1.2 Types of Variables

Variables are classified according to the kinds of values they have. The three basic types are numeric variables, factor variables, and ordered factor variables. Numeric variables are those for which arith- metic operations such as addition and subtraction make sense. Numeric variables are often related to a scale of measurement and expressed in units, such as meters, seconds, or dollars. Factor variables are those whose values are mere names, to which arithmetic operations do not apply. Factors usually have a small number of possible values. These values might be designated by numbers. If they are, the numbers that represent distinct values are chosen merely for convenience. The values of factors might also be letters, words, or pictorial symbols. Factor variables are sometimes called nominal variables or categorical variables. Ordered factor variables are factors whose values are ordered in some natural and important way. Ordered factors are also called ordinal variables. Some textbooks have a more elaborate classification of variables, with various subtypes. The three types above are enough for our purposes.

Examples: Consider the population of students currently enrolled at a large university. Each stu- dent has a residency status, either resident or nonresident. Residency status is an unordered factor variable. Academic classification is an ordered factor with values “freshman”, “sophomore”, “junior”, “senior”, “post-baccalaureate” and “graduate student”. The number of hours enrolled is a numeric variable with integer values. The distance a student travels from home to campus is a numeric vari- able expressed in miles or kilometers. Home area code is an unordered factor variable whose values are designated by numbers.

1.3 Random Experiments and Sample Spaces

An experiment can be something as simple as flipping a coin or as complex as conducting a public opinion poll. A random experiment is one with the following two characteristics:

(1) The experiment can be replicated an indefinite number of times under essentially the same exper- imental conditions.

(2) There is a degree of uncertainty in the outcome of the experiment. The outcome may vary from replication to replication even though experimental conditions are the same.

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CHAPTER 1. BACKGROUND 8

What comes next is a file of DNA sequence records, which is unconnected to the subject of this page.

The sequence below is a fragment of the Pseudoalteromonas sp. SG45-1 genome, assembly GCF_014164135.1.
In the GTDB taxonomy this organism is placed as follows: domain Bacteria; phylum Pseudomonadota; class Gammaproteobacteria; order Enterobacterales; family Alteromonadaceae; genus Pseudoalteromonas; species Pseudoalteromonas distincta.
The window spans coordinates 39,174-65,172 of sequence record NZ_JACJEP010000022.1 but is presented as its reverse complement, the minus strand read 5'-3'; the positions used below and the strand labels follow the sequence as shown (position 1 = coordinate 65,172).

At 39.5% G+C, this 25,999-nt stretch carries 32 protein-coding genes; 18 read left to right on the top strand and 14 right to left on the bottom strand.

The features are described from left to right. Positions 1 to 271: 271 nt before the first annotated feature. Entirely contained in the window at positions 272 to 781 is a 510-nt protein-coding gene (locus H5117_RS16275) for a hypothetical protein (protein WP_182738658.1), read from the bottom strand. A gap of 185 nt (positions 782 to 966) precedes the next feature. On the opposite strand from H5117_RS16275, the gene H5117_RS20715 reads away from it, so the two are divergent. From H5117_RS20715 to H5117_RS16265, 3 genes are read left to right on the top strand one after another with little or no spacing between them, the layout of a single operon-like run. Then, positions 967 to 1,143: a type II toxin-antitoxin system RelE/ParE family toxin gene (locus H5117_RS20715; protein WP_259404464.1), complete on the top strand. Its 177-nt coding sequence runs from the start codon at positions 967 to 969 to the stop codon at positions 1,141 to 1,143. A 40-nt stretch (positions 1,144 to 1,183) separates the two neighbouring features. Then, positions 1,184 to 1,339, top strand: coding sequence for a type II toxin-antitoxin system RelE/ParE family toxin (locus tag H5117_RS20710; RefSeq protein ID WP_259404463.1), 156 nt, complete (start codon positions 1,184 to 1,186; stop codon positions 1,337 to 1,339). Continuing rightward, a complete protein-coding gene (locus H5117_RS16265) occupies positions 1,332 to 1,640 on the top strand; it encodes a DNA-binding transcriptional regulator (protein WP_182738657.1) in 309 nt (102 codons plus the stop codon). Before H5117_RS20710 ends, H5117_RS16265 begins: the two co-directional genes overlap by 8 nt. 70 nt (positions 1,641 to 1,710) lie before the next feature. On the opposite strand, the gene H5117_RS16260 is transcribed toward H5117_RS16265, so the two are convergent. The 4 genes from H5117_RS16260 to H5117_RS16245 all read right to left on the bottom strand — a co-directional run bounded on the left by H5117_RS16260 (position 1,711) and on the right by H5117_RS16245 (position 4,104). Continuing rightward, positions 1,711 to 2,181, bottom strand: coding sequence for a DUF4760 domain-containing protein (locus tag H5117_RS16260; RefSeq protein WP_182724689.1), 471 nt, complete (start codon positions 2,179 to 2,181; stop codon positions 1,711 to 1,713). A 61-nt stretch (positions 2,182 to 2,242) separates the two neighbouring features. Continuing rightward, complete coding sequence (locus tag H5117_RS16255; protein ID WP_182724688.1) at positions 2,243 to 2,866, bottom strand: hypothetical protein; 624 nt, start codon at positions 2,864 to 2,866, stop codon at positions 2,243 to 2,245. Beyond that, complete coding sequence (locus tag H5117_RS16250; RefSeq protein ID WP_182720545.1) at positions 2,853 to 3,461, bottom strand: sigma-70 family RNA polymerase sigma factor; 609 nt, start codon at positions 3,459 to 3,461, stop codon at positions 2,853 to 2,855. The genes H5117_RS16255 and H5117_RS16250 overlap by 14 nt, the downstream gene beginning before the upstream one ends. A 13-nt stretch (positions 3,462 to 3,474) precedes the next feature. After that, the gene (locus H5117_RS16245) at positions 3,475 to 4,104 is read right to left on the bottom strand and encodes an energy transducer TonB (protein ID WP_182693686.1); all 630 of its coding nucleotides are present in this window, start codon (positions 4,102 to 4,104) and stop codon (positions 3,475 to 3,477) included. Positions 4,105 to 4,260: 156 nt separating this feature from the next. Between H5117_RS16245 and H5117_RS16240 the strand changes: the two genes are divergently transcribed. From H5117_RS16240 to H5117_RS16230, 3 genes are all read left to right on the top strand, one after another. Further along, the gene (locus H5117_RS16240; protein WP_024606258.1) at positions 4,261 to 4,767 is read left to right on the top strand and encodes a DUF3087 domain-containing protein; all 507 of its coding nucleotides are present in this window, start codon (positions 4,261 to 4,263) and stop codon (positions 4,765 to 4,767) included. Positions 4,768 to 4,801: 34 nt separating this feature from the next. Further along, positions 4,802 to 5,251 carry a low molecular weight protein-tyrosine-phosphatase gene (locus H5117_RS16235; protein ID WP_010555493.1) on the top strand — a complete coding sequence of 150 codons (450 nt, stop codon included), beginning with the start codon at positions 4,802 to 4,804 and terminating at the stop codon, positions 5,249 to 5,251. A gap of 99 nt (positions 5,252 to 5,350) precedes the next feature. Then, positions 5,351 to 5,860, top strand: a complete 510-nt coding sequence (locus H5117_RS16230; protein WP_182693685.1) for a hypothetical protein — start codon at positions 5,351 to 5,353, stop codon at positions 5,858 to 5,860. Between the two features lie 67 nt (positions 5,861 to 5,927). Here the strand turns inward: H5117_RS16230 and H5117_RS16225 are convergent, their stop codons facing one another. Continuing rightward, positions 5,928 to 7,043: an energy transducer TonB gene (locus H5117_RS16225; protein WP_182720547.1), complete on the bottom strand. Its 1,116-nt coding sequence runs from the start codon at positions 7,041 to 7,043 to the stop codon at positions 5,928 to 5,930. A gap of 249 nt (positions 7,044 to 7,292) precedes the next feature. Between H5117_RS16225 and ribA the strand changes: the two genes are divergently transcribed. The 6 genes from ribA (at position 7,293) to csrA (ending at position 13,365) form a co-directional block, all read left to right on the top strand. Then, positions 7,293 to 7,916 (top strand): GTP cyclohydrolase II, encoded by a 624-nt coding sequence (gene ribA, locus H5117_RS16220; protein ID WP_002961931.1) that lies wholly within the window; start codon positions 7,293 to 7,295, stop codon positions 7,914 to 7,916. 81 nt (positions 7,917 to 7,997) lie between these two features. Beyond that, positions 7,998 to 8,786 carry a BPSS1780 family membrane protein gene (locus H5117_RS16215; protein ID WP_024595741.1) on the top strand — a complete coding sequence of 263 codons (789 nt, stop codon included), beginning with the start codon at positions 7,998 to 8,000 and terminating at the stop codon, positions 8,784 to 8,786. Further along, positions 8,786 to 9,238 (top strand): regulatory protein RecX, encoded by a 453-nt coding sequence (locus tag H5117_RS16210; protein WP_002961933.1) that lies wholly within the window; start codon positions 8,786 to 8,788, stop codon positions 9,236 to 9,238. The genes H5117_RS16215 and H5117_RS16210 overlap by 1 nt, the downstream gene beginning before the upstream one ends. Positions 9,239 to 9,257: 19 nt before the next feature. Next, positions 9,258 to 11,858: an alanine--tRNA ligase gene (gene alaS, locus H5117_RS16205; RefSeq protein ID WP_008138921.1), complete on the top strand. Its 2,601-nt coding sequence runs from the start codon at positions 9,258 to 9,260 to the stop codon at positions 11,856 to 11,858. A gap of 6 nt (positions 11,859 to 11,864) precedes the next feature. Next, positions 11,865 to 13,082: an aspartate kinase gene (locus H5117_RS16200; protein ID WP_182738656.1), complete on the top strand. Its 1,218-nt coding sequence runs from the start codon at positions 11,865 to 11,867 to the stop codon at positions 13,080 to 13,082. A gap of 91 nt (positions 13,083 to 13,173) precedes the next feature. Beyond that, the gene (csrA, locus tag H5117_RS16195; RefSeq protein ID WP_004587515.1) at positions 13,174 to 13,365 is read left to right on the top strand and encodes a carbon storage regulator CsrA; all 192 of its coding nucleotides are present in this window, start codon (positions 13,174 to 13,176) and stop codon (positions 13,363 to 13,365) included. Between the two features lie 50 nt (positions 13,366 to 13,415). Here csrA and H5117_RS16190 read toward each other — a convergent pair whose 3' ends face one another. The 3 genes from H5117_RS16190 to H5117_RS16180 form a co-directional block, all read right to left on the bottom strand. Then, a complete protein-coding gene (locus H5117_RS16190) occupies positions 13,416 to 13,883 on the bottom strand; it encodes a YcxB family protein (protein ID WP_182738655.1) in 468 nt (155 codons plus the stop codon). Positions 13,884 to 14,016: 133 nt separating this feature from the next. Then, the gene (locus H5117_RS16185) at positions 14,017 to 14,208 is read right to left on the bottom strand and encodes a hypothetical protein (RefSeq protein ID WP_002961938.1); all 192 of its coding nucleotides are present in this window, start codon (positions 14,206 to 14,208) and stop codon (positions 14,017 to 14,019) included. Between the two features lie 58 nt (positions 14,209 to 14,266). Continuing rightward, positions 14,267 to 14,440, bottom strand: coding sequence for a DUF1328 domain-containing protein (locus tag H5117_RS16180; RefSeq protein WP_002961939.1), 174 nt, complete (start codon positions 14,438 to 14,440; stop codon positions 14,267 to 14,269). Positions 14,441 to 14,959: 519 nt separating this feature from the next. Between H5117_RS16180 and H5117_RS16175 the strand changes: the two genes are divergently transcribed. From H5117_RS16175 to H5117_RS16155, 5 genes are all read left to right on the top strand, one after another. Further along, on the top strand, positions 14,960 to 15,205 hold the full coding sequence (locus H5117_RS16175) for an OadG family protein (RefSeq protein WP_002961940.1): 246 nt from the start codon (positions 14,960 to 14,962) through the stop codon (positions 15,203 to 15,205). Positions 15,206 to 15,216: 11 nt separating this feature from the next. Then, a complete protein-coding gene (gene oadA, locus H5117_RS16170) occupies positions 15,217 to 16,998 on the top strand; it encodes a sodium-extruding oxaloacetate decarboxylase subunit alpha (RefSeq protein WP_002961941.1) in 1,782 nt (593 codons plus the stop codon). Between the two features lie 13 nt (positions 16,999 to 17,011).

When we say that an experiment can be replicated under the same conditions, we mean that control- lable or observable conditions that we think might affect the outcome are the same. There may be hidden conditions that affect the outcome, but we cannot account for them. Implicit in (1) is the idea that replications of a random experiment are independent, that is, the outcomes of some replications do not affect the outcomes of others. Obviously, a random experiment is an idealization of a real experiment. Some simple experiments, such as tossing a coin, approach this ideal closely while more complicated experiments may not.

The sample space of a random experiment is the set of all its possible outcomes. We use the Greek capital letter Ω (omega)to denote the sample space. There is some degree of arbitrariness in the description of Ω. It depends on how the outcomes of the experiment are represented symbolically.

Examples:

(a) Toss a coin. Ω = {H,T}, where “H” denotes a head and “T” a tail. Another way of repre- senting the outcome is to let the number 1 denote a head and 0 a tail (or vice-versa). If we do this, then Ω = {0, 1}. In the latter representation the outcome of the experiment is just the number of heads.

(b) Toss a coin 5 times, i.e., replicate the experiment in (a) 5 times. An outcome of this experiment is a 5 term sequence of heads and tails. A typical outcome might be indicated by (H,T,T,H,H), or by (1,0,0,1,1). Even for this little experiment it is cumbersome to list all the outcomes, so we use a shorter notation

Ω = {(x1, x2, x3, x4, x5) | xi = 0 or xi = 1 for each i} .

(c) Select a student randomly from the population of all currently enrolled students. The sample space is the same as the population. The word “randomly” is vague. We will define it later.

(d) Repeat the Michelson-Morley experiment to measure the speed of the Earth relative to the ether (which doesn’t exist, as we now know). The outcome of the experiment could conceivably be any nonnegative number, so we take Ω = [0,∞) = {x | x is a real number and x ≥ 0.} Uncertainty arises from the fact that this is a very delicate experiment with several sources of unpredictable error.